Symptoms of measles


Measles is a highly contagious infectious disease that usually occurs in childhood and is caused by the measles virus. Once the disease is over, it leaves you with lifelong immunity - you will never get it again. Since the virus only affects humans, the goal of the World Health Organization is to eradicate the virus through a nationwide vaccination. However, due to varying vaccination rates, this goal has not yet been achieved and will continue to cause problems in the future.

Symptoms in Children

With measles a distinction is made between a precursor and a main stage of the disease, in which different symptoms occur. Flu-like symptoms such as tiredness, exhaustion, headache and abdominal pain and a high fever are typical of the preliminary stage. In addition, there is inflammation of the mucous membranes and the upper respiratory tract as well as characteristic changes in the mucous membranes. As part of this inflammation of the mucous membranes, the conjunctiva of the eyes is often affected. As a result, bronchitis, conjunctivitis and the so-called head spots on the inside of the cheek often occur.

Approx. Two weeks after infection, the main stage of the measles rash occurs, which is preceded by reddening of the mucous membrane on the palate one or two days beforehand. The rash appears as spotty-nodular (maculo-papular) described. The exanthema (rash) begins behind the ear, spreads from there over the entire body and goes back after about four to five days. The rash is due to virus-related damage to blood vessels. The blood vessels become more permeable and the skin becomes red. Concomitantly, there is often swelling of the lymph nodes, which is also known as lymphadenopathy.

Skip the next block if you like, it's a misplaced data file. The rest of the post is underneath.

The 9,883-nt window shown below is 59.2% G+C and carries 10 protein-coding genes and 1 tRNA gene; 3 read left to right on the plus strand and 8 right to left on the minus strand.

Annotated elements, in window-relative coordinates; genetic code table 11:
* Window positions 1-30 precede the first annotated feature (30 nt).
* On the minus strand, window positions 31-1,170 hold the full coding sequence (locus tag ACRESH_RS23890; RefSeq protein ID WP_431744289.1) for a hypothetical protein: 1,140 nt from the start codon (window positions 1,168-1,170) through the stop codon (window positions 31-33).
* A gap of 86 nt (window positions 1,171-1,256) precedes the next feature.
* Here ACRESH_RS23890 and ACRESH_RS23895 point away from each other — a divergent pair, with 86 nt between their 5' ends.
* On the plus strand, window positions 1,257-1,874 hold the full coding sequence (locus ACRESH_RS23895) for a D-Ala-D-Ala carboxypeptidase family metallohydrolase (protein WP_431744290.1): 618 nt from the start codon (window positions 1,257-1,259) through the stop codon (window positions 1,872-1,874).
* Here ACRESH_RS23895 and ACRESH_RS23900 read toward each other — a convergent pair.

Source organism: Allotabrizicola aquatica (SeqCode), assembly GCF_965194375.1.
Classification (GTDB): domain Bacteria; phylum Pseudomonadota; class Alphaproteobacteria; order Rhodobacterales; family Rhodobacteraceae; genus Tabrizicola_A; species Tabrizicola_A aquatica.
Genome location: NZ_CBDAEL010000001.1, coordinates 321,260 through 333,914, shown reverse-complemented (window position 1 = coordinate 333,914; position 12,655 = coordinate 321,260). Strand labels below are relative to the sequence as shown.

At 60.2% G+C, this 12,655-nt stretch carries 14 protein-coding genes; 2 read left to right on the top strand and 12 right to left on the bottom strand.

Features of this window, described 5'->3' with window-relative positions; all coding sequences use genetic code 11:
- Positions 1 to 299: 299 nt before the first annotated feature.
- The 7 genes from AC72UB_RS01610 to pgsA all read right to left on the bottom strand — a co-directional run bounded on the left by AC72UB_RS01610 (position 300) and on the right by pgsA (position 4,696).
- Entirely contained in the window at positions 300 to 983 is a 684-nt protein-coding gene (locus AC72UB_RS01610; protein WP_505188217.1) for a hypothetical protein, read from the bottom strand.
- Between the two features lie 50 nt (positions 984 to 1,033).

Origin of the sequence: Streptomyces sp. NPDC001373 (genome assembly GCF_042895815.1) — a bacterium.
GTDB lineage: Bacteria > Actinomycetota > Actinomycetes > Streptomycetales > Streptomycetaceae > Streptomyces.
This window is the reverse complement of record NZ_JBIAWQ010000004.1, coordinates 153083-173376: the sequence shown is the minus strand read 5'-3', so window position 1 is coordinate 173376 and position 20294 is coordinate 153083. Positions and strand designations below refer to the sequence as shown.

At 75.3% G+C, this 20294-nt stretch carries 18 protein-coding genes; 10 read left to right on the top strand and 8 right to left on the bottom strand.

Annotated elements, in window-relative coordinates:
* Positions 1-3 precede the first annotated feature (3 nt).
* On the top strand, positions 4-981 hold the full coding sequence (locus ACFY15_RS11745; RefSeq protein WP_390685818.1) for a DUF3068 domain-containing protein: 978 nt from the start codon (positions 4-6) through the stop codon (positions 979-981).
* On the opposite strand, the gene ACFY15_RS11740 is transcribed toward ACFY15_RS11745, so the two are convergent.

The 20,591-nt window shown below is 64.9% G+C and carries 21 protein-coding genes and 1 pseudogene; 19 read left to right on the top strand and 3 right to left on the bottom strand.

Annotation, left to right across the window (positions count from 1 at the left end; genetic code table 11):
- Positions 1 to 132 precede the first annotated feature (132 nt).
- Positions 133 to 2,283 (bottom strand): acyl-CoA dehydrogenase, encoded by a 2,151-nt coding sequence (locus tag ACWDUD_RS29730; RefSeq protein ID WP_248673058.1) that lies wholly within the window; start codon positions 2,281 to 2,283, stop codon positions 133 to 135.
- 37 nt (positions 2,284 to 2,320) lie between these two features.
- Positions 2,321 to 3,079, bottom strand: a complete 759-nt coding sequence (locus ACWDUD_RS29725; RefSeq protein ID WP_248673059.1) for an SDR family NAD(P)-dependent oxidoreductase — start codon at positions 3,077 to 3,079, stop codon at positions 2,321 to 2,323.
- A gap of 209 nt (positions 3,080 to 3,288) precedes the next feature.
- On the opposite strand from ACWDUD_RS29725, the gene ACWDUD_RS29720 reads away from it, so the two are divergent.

Read more on this topic at: Measles rash such as Viral rash

Symptoms in adults

Measles is actually considered a childhood disease, but in recent years an increasing shift of the disease into adulthood has been observed. Today almost 40% of measles patients are over 20 years old. This phenomenon can be explained by so-called vaccine picking. When there was no vaccination, you couldn't avoid measles as a child because it is highly contagious. As a result, as an adult, one was already immune. Since the vast majority of children are vaccinated today, the disease no longer inevitably breaks out in childhood in those who are not vaccinated.

The symptoms in adults are the same as in children and the typical course is very similar. However, the disease is more severe in adults than in children, which manifests itself in a faster progression and a significantly higher rate of complications. More details on the complications can be found in the History section.

Read more about: Measles in adults

Symptoms of measles

Rash as a symptom of measles

The measles disease has two phases. First comes the prodromal or initial stage, which lasts about three to seven days. This is followed by the rash stage typical of measles. Exanthema means skin rash. The stage often begins with reddening in the area of ​​the soft palate, i.e. in the area of ​​the oral mucosa. When it appears on the oral mucosa, one does not speak of an exanthem but of an enanthem. Then the spotty, nodular rash also spreads on the skin. The light red dots are about 5 mm in size and flow into one another (confluence). The rash typically starts behind the ears (retroauricular) and spreads all over the body within 24 hours. Only the palms and soles of the feet are not affected. After a few days, the spots are no longer red but turn brown-purple in color, only to fade completely after four to seven days. Skin flaking often occurs at the same time. The patient is considered no longer infectious when the rash is completely gone.

Read more on the topic: Colpic spots

Cough as a symptom of measles